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Responsibilities of the H-1B Employer

December 6, 2007

To avoid the consequences of violating immigration and DOL regulations, employers of H-1B visa holders must be prepared to take proactive steps when conditions of employment or duties of the H-1B employee materially change. With the help of legal counsel, employers can determine when the change is characterized as "material," thus requiring the filing of a new or amended petition, new labor certification, and/or payment of transportation costs to the alien's home country.

Payment of Fees

The H-1B sponsoring employer must pay three sets of fees to the government.  First, the employer must pay the standard petition filing fee of $320.  Second, the employer must pay a supplemental fee of $1,500 (or $750 if employer has 25 or fewer employees).  Primary or secondary education institutions, institutions of higher education, non-profit organizations affiliated with institutions of higher education, and non-profit organizations engaged in curriculum related clinical training of students, are exempt from paying this fee.  Finally, the employer is required to pay a $500 fraud prevention and detection fee.  If the employee is abroad, an additional visa application fee will also have to be paid at the consulate. 

Payment of Salary

Employers must begin paying wages to an H-1B employee within 30 days of entry or 60 days from becoming eligible to work for the employer (for change of status cases).  Employers may not "bench" H-1B workers or move to a decreased hours schedule due to lack of work.  The actual wage paid must be the wage provided on the Labor Condition Application, which, in turn, must be at least 100% of the prevailing wage for the position in the respective geographic area of employment.

Payment of Transportation Costs

If the employer dismisses the employee after petitioning for the visa, the employer must pay the employee for the reasonable cost of transportation back to the employee's home country.  The enforcement of this provision is regarded as a private contractual matter.  An H-1B employer will not effectuate termination until the employer offers return transportation costs to the alien's country of residence.  A recent DOL decision also underscores the importance of notifying the USCIS of an H-1B employee's termination, to effectuate a bona fide termination.

Changes Requiring a New H-1B Petition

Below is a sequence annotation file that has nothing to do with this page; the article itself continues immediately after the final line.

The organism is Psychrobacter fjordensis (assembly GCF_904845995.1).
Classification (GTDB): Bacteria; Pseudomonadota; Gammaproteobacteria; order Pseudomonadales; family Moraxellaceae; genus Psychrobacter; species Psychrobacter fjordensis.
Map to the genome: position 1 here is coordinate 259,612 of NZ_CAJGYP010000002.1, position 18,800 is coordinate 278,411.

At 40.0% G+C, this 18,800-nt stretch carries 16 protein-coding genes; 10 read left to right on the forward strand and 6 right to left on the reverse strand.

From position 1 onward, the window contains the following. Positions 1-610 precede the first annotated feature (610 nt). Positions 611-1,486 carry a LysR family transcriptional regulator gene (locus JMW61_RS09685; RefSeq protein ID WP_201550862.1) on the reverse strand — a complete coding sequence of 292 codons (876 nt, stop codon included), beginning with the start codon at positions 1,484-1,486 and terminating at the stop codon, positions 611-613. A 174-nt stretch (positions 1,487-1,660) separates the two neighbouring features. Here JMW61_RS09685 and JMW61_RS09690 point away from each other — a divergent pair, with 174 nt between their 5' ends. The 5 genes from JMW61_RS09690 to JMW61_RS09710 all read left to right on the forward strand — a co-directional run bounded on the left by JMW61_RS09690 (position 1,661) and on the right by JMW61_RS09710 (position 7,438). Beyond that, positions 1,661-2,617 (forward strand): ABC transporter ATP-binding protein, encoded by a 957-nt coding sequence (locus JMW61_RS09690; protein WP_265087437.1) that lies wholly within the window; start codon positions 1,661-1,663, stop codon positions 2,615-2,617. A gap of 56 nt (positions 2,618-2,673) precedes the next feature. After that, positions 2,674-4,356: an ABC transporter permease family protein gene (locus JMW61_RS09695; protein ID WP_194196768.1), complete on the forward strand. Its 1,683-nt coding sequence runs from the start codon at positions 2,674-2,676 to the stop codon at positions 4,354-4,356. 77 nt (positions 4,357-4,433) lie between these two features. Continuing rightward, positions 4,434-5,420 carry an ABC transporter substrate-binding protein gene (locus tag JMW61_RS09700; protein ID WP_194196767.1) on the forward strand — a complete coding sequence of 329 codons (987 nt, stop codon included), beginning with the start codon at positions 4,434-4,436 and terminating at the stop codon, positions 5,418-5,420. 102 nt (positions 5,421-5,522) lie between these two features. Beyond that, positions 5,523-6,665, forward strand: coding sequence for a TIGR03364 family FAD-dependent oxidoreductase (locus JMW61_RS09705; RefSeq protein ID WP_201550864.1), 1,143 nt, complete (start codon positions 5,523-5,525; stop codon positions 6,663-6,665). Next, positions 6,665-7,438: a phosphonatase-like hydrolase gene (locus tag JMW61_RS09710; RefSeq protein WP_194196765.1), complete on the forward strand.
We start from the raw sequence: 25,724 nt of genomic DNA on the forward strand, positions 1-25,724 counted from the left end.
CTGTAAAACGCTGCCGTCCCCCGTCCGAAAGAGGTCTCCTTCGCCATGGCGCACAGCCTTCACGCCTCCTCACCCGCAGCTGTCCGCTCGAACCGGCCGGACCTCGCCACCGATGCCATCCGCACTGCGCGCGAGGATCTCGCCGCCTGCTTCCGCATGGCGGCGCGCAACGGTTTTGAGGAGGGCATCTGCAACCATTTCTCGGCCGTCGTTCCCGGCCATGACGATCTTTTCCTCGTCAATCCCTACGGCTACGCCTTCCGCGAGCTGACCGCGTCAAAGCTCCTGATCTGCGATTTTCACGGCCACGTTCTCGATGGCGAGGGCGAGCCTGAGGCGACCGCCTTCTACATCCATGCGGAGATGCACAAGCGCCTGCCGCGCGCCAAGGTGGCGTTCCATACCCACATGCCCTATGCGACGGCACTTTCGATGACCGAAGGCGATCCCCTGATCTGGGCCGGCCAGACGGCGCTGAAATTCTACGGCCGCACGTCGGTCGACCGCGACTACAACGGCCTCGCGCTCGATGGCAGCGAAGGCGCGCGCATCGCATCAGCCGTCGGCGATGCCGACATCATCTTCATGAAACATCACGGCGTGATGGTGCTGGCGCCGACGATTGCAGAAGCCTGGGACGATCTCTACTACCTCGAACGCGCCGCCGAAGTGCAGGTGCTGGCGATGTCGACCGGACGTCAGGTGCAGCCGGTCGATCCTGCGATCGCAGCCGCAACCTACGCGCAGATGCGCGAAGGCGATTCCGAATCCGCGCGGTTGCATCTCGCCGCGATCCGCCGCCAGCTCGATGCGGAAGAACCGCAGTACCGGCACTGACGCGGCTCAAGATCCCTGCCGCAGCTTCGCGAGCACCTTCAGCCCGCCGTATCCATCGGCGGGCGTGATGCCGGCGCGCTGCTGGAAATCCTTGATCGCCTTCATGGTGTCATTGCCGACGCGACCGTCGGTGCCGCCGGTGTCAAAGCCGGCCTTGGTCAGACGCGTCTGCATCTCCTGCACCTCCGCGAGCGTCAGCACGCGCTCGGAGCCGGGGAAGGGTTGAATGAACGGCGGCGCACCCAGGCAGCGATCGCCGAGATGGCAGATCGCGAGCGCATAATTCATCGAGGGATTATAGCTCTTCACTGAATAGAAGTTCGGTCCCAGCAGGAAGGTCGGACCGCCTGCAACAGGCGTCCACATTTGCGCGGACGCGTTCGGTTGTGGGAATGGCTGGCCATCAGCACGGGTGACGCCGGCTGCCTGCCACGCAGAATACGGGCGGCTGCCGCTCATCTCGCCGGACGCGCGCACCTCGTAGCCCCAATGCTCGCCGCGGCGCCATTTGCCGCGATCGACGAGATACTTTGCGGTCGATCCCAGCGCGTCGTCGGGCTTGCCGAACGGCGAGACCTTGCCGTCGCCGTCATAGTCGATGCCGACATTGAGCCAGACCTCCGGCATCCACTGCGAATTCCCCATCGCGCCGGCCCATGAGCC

Because H-1B approvals are location-specific, changes in worksite location will require employers to file a new or amended H-1B petition.  Further, changes in job duties to a different specialty occupation will require a new filing.  Additionally, changes in the hours of employment below the generally defined full-time 35 hour/week will require the filing of an amended H-1B petition.

Public Access File

Within one day of filing the Labor Condition Application (LCA), the H-1B employer must make available for public inspection a "public access file," which contains:

  • A copy of the completed LCA;
  • Documentation detailing the wage rate to be paid to H-1B non immigrants;
  • A full and clear explanation of the system that the employer used to set the "actual wage," such as a memorandum to the file summarizing the manner in which the wage was set, or a copy of the employer's pay system (note: payroll records are not required for public display although they must be retained for 3 years from their date of creation, for enforcement purposes);
  • A copy of the documentation used to establish the prevailing wage (which may be a general description of the source and methodology);
  •  A copy of the notice given to the union/other employees.  If notice was given directly to employees, then a hard copy of the posted notice or electronic notice must also be kept;
  • A summary of the benefits offered to U.S. workers in the same occupational classification, and a statement as to how any differentiation in benefits is made (without divulging proprietary information).

Where an employer undergoes a change in corporate structure, the file should also include:

  • a sworn statement by a responsible official of the new entity, stating that it accepts all obligations, liabilities and undertakings under the LCAs filed by the predecessor;
  • a list of each affected LCA;
  • the date of certification;
  • a description of the actual wage system; and
  • the EIN of the new employing entity.

Any such sworn statement should be completed before the H-1B employee is employed.

Where the employer utilizes the definition of "single employer" in the Internal Revenue Code, the file should also include a list of any and all entities included as part of the single employer.

Furthermore, where the employer is either H-1B dependent or a willful violator, and it indicates that an employee is exempt under 20 C.F.R. §655.737, then the file should also include a list of all such exempt H-1B employees, as well as a summary of recruitment methods used, and the time frame during which U.S. workers were recruited.